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With ‘Coco,’ Disney Returns To Mexico And Bets On Latinos
MEXICO CITY — The Día de Muertos festivities will be rather “animated” in Mexico, as Disney-Pixar Studios celebrate the world premiere for “Coco” here.
The Walt Disney Company is revisiting south of the border with a new digital animation. The film is called “Coco,” produced by Pixar Studios, and it marks the first time in nearly a century that Disney is returning to film a movie about Mexico.
The movie tells the story of a Mexican boy reconnecting with his past and his family through the Day of the Dead festivity. As Miguel, the main character, dreams of becoming a mariachi singer, he encounters ghosts and traditions.
Disney-Pixar won’t publish the market shares of its Mexico and Latino audiences. But the co-director of “Coco,” Adrian Molina, said in a conference the movie honors that public and its contributions to the industry.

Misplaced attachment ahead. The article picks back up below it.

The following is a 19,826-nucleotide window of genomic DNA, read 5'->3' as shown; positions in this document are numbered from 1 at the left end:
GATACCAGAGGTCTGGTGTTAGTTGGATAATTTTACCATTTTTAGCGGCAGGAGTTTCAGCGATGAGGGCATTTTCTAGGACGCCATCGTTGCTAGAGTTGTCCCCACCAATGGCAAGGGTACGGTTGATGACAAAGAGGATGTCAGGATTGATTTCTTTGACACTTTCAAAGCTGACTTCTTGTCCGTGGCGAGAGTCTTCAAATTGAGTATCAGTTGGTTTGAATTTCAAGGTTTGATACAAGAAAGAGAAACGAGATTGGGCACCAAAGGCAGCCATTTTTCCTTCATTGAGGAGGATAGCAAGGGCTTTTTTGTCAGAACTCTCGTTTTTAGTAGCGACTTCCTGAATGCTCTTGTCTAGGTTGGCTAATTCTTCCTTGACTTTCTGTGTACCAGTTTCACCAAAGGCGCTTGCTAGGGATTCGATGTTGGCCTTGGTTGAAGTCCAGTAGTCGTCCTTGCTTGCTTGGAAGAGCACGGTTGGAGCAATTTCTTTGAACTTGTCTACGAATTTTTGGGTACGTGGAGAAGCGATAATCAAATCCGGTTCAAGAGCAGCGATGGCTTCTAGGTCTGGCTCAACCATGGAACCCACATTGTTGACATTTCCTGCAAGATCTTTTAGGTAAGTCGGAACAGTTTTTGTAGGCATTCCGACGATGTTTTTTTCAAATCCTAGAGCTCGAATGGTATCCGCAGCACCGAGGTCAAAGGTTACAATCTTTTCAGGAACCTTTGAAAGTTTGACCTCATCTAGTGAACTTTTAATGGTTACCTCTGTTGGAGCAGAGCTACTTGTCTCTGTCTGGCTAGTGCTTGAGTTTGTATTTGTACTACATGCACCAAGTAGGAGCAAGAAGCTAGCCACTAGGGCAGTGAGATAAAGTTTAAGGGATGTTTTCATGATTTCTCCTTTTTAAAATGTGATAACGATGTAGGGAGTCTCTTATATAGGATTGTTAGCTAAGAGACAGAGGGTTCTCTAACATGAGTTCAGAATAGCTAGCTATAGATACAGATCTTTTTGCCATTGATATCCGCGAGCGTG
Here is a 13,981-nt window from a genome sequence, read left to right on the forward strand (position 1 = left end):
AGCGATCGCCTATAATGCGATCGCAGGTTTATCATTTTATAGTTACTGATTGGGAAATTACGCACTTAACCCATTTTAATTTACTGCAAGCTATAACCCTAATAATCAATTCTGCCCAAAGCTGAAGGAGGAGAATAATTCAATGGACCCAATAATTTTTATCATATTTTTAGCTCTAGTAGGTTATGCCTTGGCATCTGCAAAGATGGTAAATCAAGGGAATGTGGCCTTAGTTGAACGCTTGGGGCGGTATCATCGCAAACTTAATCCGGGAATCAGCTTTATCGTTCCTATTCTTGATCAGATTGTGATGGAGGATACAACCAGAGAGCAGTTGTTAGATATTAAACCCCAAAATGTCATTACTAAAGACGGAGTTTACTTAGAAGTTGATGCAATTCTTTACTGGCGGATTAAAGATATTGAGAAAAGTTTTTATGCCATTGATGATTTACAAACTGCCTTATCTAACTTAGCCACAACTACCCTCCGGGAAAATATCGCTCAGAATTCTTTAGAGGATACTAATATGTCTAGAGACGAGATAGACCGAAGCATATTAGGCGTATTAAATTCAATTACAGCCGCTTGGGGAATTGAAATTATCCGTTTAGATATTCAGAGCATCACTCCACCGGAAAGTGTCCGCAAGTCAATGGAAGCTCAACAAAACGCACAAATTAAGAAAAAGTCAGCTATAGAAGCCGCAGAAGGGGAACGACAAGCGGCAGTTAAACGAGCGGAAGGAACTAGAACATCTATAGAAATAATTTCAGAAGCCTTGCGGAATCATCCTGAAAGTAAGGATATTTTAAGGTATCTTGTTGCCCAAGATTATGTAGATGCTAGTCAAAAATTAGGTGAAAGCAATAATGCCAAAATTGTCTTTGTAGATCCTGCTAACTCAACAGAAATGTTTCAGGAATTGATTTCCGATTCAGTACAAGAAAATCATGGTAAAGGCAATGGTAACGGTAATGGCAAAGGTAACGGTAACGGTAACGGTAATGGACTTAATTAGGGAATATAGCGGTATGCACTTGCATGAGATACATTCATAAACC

"I think we all embraced it as a real opportunity to feature the talent that is in the Latino community," Molina said.
"Coco" started six years ago, but Lee Unkrich, director of the movie, said it has become more meaningful nowadays, considering the political and economic situation.
"We are honored to be bringing hopefully some much-needed positivity into the world, specially when it comes to Mexico," Unkrich said.
"Coco" is Pixar’s first culturally specific film, and a return to Mexico for Disney since the 1944 film "The Three Caballeros."
The voice cast includes actors Edward James Olmos and Gael García Bernal.
The production team visited the states of Oaxaca, Guanajuato, Michoacán and Mexico City to get inspiration for the movie.